You may think that tooth extractions would be painful, but the reality is that this is far from the truth. The incredible advancements in dentistry over the past few decades have made it possible to quickly and painlessly extract teeth without causing any unnecessary discomfort.
Your teeth are held in a socket by a set of elastic fibers, and when a dentist uses highly specialized tools, these fibers can be loosened instead of completely severed. This allows for our dentists to easily remove damaged and unhealthy teeth without causing damage to the socket or surrounding jaw. Once the tooth is safely removed, we fill any damaged or unhealthy areas with bone grafting materials, allowing us to minimize any damage to the surrounding bone tissue.
Many times the teeth that we are looking to extract have yet to emerge or rupture, as in the case of wisdom teeth. If the tooth that needs to be extracted has yet to emerge, we use IV sedation to prevent any discomfort while we do the minor surgery necessary to extract the tooth. Once the tooth has been safely extracted and the surrounding area has been cleaned and secured, we can then replace the tooth with a dental implant or bridge.
When are Tooth removals Necessary?
Extractions are normally performed when there is extensive damage or trauma to a certain tooth and it has gotten to the point where it can no longer function. There are four primary reasons why we would recommend having a tooth extracted:
Tooth Extraction Procedure Details
Some extractions are categorized as simple, meaning they remove teeth that are visible in the mouth. Other extractions require a surgical procedure to remove teeth that cannot be easily seen or reached in the mouth. Surgical extractions remove teeth that have not fully erupted, or grown, into the mouth, or teeth that have broken off at the gum line.
During a simple extraction, Dr. Pearson completely numbs the affected tooth so you do not feel anything. You may choose to receive nitrous oxide or take an oral sedative medication to help you relax for the extraction. Once you are numb and comfortable, Dr. Pearson uses special forceps and an instrument called an elevator to loosen the tooth from the surrounding bone. Then, the loosened tooth is removed from the mouth.
A surgical extraction is more complicated and requires different techniques. Gum or bone tissue covering or surrounding the tooth may be cut and lifted back or removed in order to extract the tooth. Dr. Pearson may use dental lasers instead of traditional instruments to help remove the tooth with less risk of damaging the surrounding structures.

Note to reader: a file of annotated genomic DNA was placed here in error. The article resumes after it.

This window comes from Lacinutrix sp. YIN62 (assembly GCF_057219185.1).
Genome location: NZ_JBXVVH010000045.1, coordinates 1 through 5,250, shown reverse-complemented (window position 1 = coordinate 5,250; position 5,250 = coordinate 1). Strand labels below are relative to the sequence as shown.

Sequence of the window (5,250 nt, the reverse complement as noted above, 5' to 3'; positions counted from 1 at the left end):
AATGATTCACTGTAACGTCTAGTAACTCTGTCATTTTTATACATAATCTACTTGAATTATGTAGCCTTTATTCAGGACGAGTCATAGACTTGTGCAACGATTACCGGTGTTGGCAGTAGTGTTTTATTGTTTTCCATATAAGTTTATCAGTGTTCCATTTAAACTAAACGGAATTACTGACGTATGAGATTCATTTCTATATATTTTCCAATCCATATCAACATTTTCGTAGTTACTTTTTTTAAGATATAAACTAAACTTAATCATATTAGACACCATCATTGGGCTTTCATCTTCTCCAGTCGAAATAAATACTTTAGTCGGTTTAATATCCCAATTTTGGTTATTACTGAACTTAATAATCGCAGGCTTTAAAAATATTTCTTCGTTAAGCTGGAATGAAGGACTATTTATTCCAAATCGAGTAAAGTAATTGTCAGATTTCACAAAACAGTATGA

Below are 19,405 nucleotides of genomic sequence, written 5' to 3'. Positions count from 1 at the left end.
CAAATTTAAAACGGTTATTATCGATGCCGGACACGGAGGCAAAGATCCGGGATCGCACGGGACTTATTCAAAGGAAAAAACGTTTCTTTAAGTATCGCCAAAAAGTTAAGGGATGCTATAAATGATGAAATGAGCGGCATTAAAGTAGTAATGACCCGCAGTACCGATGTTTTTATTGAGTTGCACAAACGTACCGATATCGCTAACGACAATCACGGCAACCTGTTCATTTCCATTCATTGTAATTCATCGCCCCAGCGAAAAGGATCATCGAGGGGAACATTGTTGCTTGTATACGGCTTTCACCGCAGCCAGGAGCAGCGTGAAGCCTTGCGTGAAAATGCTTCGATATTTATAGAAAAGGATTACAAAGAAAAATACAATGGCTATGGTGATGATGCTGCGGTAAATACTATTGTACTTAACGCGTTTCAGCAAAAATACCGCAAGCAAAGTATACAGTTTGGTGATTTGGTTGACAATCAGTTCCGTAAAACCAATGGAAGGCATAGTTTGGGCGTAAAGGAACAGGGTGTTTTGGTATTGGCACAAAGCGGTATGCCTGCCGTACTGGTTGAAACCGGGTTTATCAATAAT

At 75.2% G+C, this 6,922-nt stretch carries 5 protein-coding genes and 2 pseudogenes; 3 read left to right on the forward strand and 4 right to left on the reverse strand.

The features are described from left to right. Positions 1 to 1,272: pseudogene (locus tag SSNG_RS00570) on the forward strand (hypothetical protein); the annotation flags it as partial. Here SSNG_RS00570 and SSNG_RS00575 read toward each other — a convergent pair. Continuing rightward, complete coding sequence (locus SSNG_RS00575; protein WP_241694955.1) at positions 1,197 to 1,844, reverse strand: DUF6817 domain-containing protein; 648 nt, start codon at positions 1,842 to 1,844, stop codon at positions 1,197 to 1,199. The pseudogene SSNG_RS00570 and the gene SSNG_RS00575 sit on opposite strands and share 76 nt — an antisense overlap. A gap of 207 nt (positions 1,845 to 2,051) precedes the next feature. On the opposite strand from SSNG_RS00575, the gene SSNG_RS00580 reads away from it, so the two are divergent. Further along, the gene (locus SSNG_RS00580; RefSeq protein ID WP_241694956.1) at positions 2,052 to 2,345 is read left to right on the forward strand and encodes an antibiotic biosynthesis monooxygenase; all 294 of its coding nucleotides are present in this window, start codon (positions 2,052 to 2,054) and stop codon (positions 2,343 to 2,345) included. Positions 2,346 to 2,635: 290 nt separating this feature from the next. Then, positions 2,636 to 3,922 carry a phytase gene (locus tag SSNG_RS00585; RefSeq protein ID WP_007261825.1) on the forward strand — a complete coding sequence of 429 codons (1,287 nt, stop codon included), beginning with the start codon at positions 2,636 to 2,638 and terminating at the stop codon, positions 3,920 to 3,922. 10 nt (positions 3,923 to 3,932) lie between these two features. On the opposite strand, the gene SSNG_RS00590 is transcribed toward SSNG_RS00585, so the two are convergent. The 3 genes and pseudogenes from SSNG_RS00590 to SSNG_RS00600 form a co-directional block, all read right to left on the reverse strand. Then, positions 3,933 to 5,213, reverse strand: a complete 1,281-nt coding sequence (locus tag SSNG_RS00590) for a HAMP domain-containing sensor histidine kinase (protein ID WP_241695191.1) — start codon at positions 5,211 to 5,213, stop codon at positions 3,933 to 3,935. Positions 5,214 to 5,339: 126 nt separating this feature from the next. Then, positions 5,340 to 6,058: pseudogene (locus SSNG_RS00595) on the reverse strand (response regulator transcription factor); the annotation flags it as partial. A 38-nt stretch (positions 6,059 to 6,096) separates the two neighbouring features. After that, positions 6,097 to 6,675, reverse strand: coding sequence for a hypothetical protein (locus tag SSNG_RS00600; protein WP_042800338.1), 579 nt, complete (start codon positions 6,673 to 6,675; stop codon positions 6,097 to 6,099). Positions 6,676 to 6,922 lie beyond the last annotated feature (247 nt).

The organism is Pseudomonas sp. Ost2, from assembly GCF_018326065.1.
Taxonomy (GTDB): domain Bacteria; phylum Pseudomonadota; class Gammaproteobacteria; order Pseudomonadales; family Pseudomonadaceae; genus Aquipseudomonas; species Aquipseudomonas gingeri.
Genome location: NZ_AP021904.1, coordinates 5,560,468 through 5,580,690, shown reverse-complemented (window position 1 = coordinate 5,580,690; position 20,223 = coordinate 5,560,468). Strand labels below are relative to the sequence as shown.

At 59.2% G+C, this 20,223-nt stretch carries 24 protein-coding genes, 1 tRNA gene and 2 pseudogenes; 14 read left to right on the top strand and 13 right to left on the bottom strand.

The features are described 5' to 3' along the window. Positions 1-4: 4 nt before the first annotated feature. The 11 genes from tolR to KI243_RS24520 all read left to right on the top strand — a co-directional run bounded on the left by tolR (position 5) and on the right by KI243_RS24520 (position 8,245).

Stitches are usually needed at the extraction site; absorbable sutures dissolve on their own and traditional sutures are removed after a week or so.
Tooth Extraction Recovery and Aftercare
Immediately following the extraction, you are asked to bite firmly down on a piece of gauze. This applies gentle pressure to the extraction site and promotes blood clotting.
In the two days right after tooth extraction, you must avoid anything that could dislodge your blood clot and affect your healing progress — this includes smoking, spitting forcefully, rinsing your mouth or drinking through a straw. A soft foods diet is highly recommended, as the area around the extraction site is likely to feel tender.
Swelling and mild discomfort are common right after a tooth extraction. Over-the-counter pain relievers are usually recommended. Dr. Pearson provides instructions for managing the swelling and minimizing discomfort. She also explains in detail how to brush and floss while your mouth heals.
Initial healing takes approximately five to seven days. The extraction site should fully heal within three to four weeks.
Frequently Asked Questions About Tooth Extractions
Why do wisdom teeth need to be extracted?
Wisdom teeth do not need to be extracted if they have grown into the mouth completely, are healthy, support a healthy bite and can be kept clean with brushing and flossing.
But because wisdom teeth are the last teeth to “erupt,” often they do not have room to grow properly. They may grow into the mouth at different angles or even horizontally, or crowd the nearby teeth, potentially damaging them. Also, because wisdom teeth are at the back of the mouth, they can be difficult to reach with a toothbrush and floss. Dr. Pearson and our team keep a close eye on wisdom teeth and recommend extraction when appropriate.
What is “dry socket?”
Dry socket is a complication of tooth extraction that happens when blood either does not clot in the socket or the clot is dislodged. Because the underlying bone and nerves are exposed, dry socket is usually quite painful.
What are the best foods to eat after a tooth extraction?
Liquids and soft foods are the easiest to tolerate right after tooth extractions. Shakes like Ensure are popular, as are pudding, mashed potatoes, yogurt and ice cream. Soups that do not have chunks of meat or vegetables are also a good idea. When eating, you should chew on the side of your mouth opposite the extraction site.
Contact Essentially Pure Cosmetic & Family Dentistry
For more information about tooth extractions, please call or email our office today.